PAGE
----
That’s right. But people still are free to sequester their files in these libraries. You can close them. But it is very distressing, I know, to historians, on the Reagan papers. But I just complain about it. I don’t know what the law—The law is the law, but is there a limit to executive order continuation, review executive order?

Knott

I don’t know. I’m guessing, but I bet that it’s indefinite.

Young

You just do it repeatedly.

Knott

Like with a regulation, you can extend the effective date of the regulation.

Young

For so many days—

Laxalt

Until, legislatively they can face a veto.

Hargrove

It’s a disservice though; really it’s a disservice, I think.

Laxalt

You ought to have one of your people maybe get hold of Dick Cheney on that.

Hargrove

Well, historians are working on it, I know they are. But I don’t know where they’re going. They talked about a lawsuit, but the American Historical Society and the Political Science Association didn’t want to bring a lawsuit, for obvious reasons.

Young

Those things go on forever. If you do that, you can always file FOIA [Freedom of Information Act] requests to get documents out. You’re right, there’s quite a fuss. There’s a real problem besides that, with all the Presidential libraries, most of the Presidential libraries now. The archivists are so consumed with processing Freedom of Information Act requests that they can’t do the ordinary processing of the materials. They’re processing only requests, so that even students and scholars—the only way we can really get at it is by pulling the journalists’ stunt and filing a Freedom of Information Act, a right to the documents. It’s a bad situation, both from the library’s standpoint and everybody else’s.

Hargrove

I’m sorry they were all federalized. I wish they were independent. They were, originally. They still should be. I don’t see why they should be federalized.

Young

Is there one—

Laxalt

You got the last one, Stephen?

Knott

Yes, I’ve got one more. You’ve probably covered it already, but just in case we missed anything, do you think that there is anything about President Reagan, either the man or his Presidency that has been misunderstood, or that the public at large has still not quite grasped?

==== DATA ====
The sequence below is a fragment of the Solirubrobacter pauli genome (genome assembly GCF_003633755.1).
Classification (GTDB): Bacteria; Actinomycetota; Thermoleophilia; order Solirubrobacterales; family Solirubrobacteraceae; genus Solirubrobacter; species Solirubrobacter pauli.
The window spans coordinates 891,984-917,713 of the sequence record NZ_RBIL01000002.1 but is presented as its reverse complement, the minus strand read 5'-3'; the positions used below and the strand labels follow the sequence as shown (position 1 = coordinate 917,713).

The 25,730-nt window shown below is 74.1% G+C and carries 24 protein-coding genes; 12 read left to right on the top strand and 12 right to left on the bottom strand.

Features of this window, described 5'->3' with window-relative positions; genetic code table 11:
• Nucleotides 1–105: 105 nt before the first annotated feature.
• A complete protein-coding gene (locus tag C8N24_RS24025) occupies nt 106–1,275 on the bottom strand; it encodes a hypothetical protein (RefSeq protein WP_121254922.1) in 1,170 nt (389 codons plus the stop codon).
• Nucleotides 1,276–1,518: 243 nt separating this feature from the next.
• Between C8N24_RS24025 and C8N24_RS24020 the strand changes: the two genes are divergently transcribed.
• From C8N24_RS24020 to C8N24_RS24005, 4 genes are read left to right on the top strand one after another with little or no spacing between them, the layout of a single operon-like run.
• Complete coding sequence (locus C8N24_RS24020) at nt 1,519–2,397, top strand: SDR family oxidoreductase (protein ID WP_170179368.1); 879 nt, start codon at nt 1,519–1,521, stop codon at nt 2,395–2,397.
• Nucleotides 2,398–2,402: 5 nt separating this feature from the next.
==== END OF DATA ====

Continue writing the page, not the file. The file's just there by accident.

Laxalt

I don’t think so. Only by Edmund Morris. No, I think the people have a good handle on Reagan. My grandkids, for example: They don’t even know who the hell Reagan is, probably won’t for a long while. I’m at the point that I talk to younger kids, and I have to tell them who Barry Goldwater is. That used to be a given. As far as people in our generation are concerned, Tom, don’t you think they have a pretty good handle on Reagan?

Loranger

Yes, probably the last one. Think about it, he’s been out of office, what 18—?

Laxalt

’88. So it is 12, 13 years. Believe that?

Hargrove

I used to ask at the beginning of class every year, a Presidency course, who do you remember, who is your first President? It would get more and more dismaying every year.

Laxalt

That’s interesting, yes. So where are you now?

Hargrove

Well, I’m retired now, so I can’t tell you, but the last few years, I think it may have been Reagan. They’d forgotten Carter. And Reagan may be gone now.

Morrisroe

Reagan’s gone. I teach the Intro class, and they have no actual memories of the Gulf War.

Laxest

Isn’t that something?

Young

Who is the first President that they—

Morrisroe

Bush. Only in the same way that—

Laxalt

You mean George Sr.

Morrisroe

George Sr. But only in the vaguest kind of way. See, I can remember Carter’s name, but I have no memories of that.

Knott

Well, the freshmen at college were five years old when Reagan left office.

Hargrove

Sure.

Young

I’m glad the subject has come up because it gives me a chance to point out why the oral history work we do is so important. The Presidents we are talking about are fading in memory, and the time will come when there’ll be a resurgence of interest—but this time from much farther ahead in history. You put yourself in the position of somebody 20 years from now who’s going to be teaching about this era and the politics of our era, and what are they going to have to read? They’ve got to have to read, and even to listen to, the voices of the people who were there and who knew it. It’s just very important in carrying understanding beyond the lifetimes of the people who served in the office. That’s really why we’re in this business of trying to get the voices of every past administration on record, because the main beneficiaries will be the future. Otherwise, we’ll never learn anything from the past.

Laxalt

When, Jim, did they start recording oral histories? Is that fairly recent?

Young